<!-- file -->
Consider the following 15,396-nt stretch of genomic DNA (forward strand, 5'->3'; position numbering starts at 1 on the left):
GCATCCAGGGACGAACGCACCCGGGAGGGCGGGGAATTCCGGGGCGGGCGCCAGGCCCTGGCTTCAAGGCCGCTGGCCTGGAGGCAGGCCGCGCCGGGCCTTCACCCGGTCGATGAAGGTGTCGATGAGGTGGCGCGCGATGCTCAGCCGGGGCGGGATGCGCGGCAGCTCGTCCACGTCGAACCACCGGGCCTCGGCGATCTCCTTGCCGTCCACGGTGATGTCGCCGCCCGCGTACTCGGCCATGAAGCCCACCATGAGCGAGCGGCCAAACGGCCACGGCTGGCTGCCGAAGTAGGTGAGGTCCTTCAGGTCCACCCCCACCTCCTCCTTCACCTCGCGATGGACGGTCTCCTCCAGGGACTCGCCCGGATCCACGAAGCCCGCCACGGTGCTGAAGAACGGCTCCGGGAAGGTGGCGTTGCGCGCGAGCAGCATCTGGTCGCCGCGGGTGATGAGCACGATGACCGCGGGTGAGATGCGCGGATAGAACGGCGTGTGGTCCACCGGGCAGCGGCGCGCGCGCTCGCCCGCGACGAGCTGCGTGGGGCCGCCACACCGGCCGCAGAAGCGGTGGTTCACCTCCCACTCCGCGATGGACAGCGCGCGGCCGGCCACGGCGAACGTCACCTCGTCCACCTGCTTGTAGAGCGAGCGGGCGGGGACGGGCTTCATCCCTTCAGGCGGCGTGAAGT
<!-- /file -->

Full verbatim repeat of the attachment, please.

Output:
Consider the following 15,396-nt stretch of genomic DNA (forward strand, 5'->3'; position numbering starts at 1 on the left):
GCATCCAGGGACGAACGCACCCGGGAGGGCGGGGAATTCCGGGGCGGGCGCCAGGCCCTGGCTTCAAGGCCGCTGGCCTGGAGGCAGGCCGCGCCGGGCCTTCACCCGGTCGATGAAGGTGTCGATGAGGTGGCGCGCGATGCTCAGCCGGGGCGGGATGCGCGGCAGCTCGTCCACGTCGAACCACCGGGCCTCGGCGATCTCCTTGCCGTCCACGGTGATGTCGCCGCCCGCGTACTCGGCCATGAAGCCCACCATGAGCGAGCGGCCAAACGGCCACGGCTGGCTGCCGAAGTAGGTGAGGTCCTTCAGGTCCACCCCCACCTCCTCCTTCACCTCGCGATGGACGGTCTCCTCCAGGGACTCGCCCGGATCCACGAAGCCCGCCACGGTGCTGAAGAACGGCTCCGGGAAGGTGGCGTTGCGCGCGAGCAGCATCTGGTCGCCGCGGGTGATGAGCACGATGACCGCGGGTGAGATGCGCGGATAGAACGGCGTGTGGTCCACCGGGCAGCGGCGCGCGCGCTCGCCCGCGACGAGCTGCGTGGGGCCGCCACACCGGCCGCAGAAGCGGTGGTTCACCTCCCACTCCGCGATGGACAGCGCGCGGCCGGCCACGGCGAACGTCACCTCGTCCACCTGCTTGTAGAGCGAGCGGGCGGGGACGGGCTTCATCCCTTCAGGCGGCGTGAAGT